Event Logistics Guide
The primary audience for the VERB Activity Zone event is the tween audience. Promotional efforts should be dedicated to bringing tweens to the event. Here are suggested methods to advertise your event. Choose the tactics that work best in your community.
Posters — Hang posters at community centers, schools, and at businesses in the surrounding area.
Flyers — Print color posters or black and white posters on colored paper according to your resources.
Print ads — Contact city, community, and school newspapers for advertising space. Ask for free ad placement.
Radio — Ask local radio stations to make announcements about the community–wide VERB Activity Zone event. Consider the reach of the radio station. If your VERB Activity Zone event is intended for a small community, not the entire city, radio may not be an appropriate vehicle.
Send multiple announcements throughout the weeks prior to the event. The more times people are reminded about the VERB Activity Zone event, the more likely they are to attend. (See Appendix for a template of the Announcement). Places where you might send your announcement include:
PTA — Announce the event through PTA bulletins.
Faith–Based Groups — Ask area churches and synagogues to include an announcement in their printed or e–mail bulletins, and/or to distribute flyers.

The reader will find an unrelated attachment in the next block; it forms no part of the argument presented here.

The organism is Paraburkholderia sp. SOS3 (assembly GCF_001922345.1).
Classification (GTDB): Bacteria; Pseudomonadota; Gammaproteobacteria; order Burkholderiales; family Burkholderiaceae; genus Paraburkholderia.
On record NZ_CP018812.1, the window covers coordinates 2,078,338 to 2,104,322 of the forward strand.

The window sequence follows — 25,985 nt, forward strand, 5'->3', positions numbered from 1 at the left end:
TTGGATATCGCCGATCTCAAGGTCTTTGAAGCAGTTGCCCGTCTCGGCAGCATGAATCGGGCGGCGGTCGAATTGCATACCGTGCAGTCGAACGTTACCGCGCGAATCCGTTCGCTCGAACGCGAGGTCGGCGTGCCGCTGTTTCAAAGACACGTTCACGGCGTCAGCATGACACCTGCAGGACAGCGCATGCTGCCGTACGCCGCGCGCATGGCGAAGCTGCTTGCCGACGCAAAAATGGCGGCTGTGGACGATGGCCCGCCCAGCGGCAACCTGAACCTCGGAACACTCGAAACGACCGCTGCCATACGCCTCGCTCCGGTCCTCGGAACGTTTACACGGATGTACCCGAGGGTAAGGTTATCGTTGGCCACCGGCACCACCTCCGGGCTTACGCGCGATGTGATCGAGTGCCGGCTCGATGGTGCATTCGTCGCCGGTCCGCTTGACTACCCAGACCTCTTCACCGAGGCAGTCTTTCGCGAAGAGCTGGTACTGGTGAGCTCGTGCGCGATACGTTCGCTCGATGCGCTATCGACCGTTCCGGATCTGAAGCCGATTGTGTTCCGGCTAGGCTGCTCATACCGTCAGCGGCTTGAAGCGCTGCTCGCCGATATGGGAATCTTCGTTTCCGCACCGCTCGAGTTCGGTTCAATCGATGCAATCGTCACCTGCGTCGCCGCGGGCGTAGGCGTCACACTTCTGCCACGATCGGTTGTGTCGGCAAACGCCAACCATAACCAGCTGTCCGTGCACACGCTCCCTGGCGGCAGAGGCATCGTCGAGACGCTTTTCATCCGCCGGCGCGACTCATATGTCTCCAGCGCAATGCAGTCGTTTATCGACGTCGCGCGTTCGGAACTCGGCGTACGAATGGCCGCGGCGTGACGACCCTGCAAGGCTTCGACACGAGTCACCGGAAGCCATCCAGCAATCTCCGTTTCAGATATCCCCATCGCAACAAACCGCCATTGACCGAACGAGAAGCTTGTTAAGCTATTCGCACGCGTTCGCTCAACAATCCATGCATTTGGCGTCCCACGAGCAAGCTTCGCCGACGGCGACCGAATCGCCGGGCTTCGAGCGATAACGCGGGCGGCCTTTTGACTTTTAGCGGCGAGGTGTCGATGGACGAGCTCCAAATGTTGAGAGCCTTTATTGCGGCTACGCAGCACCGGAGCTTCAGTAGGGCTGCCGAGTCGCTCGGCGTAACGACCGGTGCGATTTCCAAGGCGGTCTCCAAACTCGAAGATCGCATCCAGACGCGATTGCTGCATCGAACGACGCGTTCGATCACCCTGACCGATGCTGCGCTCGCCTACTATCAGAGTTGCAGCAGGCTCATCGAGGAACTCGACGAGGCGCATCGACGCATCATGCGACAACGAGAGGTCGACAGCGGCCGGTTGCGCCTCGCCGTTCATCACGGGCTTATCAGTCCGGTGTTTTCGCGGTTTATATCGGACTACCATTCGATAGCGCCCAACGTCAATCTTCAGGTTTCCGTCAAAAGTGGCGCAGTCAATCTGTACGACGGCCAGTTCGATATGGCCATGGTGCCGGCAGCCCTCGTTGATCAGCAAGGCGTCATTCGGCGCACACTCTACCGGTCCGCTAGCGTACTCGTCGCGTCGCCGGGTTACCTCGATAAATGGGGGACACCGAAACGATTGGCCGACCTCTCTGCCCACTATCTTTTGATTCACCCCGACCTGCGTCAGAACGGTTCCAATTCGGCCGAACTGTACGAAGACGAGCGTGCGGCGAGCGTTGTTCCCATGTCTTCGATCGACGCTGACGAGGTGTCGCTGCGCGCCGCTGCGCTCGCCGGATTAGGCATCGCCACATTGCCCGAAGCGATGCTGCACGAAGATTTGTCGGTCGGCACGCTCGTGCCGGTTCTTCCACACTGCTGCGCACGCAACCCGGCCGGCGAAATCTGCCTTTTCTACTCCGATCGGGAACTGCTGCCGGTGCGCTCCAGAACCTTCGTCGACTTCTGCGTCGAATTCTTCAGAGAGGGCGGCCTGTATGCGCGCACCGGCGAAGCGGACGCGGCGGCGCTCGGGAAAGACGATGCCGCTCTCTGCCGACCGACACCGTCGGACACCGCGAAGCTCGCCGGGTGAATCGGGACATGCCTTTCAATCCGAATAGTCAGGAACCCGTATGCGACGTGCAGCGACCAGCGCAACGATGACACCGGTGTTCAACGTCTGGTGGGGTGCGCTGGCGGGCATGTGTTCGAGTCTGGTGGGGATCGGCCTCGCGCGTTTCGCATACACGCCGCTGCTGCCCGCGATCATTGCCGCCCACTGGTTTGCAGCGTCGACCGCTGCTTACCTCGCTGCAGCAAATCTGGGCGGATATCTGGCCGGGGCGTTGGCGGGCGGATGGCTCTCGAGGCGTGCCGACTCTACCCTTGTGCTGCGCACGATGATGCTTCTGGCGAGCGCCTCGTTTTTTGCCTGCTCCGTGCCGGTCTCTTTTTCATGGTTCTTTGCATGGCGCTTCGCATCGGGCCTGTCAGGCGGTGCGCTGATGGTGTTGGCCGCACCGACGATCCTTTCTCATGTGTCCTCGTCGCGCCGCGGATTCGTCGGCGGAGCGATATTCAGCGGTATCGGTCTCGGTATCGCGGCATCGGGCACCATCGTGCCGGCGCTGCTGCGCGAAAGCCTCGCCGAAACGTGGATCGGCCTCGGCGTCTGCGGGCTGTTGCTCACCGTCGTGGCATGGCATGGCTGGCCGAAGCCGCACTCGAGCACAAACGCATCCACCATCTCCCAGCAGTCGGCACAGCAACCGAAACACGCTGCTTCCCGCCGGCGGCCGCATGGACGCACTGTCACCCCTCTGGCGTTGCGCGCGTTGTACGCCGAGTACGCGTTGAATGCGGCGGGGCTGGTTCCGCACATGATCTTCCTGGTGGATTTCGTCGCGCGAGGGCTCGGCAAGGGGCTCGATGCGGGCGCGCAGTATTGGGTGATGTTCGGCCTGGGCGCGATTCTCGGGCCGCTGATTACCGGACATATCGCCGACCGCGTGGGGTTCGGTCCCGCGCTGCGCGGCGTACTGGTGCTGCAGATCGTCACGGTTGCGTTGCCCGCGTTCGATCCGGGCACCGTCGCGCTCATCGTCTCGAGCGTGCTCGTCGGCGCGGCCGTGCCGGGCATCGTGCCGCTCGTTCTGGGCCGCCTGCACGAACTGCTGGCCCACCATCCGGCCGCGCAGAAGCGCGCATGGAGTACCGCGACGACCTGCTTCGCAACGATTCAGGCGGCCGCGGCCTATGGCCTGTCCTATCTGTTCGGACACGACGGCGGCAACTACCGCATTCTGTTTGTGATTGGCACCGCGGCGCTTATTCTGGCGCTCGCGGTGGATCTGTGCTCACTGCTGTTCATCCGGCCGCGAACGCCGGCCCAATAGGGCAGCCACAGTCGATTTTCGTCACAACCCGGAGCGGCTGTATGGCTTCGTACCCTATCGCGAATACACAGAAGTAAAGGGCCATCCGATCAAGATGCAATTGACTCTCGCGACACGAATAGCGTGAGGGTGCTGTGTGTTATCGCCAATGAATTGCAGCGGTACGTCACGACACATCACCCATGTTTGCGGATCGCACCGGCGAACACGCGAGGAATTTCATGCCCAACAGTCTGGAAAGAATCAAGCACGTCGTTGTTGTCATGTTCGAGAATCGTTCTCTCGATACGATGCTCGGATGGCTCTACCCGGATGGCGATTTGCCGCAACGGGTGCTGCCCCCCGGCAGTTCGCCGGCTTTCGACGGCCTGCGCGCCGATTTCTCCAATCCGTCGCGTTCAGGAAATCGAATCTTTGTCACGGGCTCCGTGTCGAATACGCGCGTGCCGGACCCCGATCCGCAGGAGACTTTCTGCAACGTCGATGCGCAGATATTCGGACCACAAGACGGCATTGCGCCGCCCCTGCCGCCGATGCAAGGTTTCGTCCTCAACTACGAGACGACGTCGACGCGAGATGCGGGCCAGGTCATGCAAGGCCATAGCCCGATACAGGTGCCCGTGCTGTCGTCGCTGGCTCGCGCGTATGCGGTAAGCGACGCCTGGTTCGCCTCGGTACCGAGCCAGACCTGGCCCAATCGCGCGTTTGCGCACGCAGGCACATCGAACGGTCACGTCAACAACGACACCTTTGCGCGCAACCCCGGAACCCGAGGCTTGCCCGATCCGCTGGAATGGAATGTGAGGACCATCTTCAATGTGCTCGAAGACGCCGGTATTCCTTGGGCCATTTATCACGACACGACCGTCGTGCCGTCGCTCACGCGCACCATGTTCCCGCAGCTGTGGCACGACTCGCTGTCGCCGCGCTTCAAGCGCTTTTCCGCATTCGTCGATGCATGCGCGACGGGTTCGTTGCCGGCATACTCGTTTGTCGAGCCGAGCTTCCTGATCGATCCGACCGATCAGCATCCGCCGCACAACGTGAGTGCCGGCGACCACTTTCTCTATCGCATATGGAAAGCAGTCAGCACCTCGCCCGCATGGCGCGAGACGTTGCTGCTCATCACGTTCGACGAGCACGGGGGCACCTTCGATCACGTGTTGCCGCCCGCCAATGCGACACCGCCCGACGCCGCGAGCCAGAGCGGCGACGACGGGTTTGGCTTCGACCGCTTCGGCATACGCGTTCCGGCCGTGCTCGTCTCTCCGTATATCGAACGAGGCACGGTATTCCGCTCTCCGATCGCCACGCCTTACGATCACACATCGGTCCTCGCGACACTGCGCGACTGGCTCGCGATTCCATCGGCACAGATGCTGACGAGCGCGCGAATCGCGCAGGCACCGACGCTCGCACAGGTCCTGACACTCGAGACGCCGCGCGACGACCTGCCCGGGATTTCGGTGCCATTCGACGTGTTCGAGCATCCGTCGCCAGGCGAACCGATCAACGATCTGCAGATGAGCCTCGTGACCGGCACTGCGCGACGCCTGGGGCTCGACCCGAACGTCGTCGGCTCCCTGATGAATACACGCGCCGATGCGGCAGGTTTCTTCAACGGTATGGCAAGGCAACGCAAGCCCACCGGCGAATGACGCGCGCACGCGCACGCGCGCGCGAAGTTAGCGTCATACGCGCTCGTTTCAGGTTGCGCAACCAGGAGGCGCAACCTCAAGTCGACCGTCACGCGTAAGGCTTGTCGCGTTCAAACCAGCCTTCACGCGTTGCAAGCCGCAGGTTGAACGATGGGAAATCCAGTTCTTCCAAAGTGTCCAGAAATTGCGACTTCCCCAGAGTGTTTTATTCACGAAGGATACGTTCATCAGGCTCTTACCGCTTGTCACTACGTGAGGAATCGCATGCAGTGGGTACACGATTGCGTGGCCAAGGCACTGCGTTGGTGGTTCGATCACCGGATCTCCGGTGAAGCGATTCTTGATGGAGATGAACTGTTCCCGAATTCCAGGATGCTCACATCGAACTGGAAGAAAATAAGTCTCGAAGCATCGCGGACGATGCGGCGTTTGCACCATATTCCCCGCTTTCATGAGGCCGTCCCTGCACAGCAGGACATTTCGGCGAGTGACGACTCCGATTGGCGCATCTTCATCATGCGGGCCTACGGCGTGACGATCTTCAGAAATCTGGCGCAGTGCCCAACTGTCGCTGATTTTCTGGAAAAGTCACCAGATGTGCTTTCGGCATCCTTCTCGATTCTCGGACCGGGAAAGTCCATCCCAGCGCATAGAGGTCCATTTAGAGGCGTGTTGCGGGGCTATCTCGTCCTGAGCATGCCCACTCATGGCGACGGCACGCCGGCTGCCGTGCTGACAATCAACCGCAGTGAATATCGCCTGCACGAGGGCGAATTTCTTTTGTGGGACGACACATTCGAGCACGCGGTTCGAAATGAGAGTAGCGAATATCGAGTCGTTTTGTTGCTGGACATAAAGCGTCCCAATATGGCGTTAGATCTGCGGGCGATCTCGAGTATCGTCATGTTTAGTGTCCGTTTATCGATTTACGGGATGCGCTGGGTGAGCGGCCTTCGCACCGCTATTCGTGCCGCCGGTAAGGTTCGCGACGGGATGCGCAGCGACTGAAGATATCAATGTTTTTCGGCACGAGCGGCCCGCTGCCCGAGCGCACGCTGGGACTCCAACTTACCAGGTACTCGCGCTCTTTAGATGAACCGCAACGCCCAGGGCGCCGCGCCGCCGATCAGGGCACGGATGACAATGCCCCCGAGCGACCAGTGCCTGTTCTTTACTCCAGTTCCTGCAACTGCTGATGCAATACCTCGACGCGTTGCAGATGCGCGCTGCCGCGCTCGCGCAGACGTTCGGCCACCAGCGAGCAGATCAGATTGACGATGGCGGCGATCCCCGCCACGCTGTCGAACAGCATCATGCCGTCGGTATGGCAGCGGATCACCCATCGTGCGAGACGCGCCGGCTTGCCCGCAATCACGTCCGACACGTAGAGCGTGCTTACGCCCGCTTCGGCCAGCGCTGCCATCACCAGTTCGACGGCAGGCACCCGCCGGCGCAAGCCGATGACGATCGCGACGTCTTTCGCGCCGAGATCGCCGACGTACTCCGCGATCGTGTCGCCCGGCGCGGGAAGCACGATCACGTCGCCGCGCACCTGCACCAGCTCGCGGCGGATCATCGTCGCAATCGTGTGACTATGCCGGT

Schools — Ask schools to promote the event during their morning announcements or send to parents in their e–mail announcements.
Informing the press about the community–wide VERB Activity Zone can serve two objectives: to raise awareness about the event, and therefore, raise attendance; and to raise awareness about the issue of youth physical inactivity and one way the community is addressing this concern.
Outlined here are tactics to solicit press coverage for VERB Activity Zone events.
- Create a list of local media including TV, newspapers, and radio. Include all outlets that might cover the event, like school newspapers and community newsletters.
- Call each outlet to find the reporters who cover community, youth, and/or health topics. Ask them how they prefer to receive information: via phone, fax, or e–mail.
- Send a "hold the date" media advisory (See Appendix) to fax or e–mail to media outlets two weeks prior to the event.
- Repeat the media advisory two days prior to event with updated information.
- Follow–up the final media advisory fax or e–mail with phone calls to the news desks, pitching the event and describing any exciting visuals, a recognized spokesperson, or VIP attendees.
- Sign–in media at media table and credential them with a "Press" badge that you have designed for the event.
- Assign one event staffer to answer questions and act as a media liaison.
- Designate a spokesperson who is trained and prepared to answer questions and talk about the event.
- Page last reviewed: August 1, 2007 Historical Document
- Page last updated: August 1, 2007
- Content source: National Center for Chronic Disease Prevention and Health Promotion, Division of Adolescent and School Health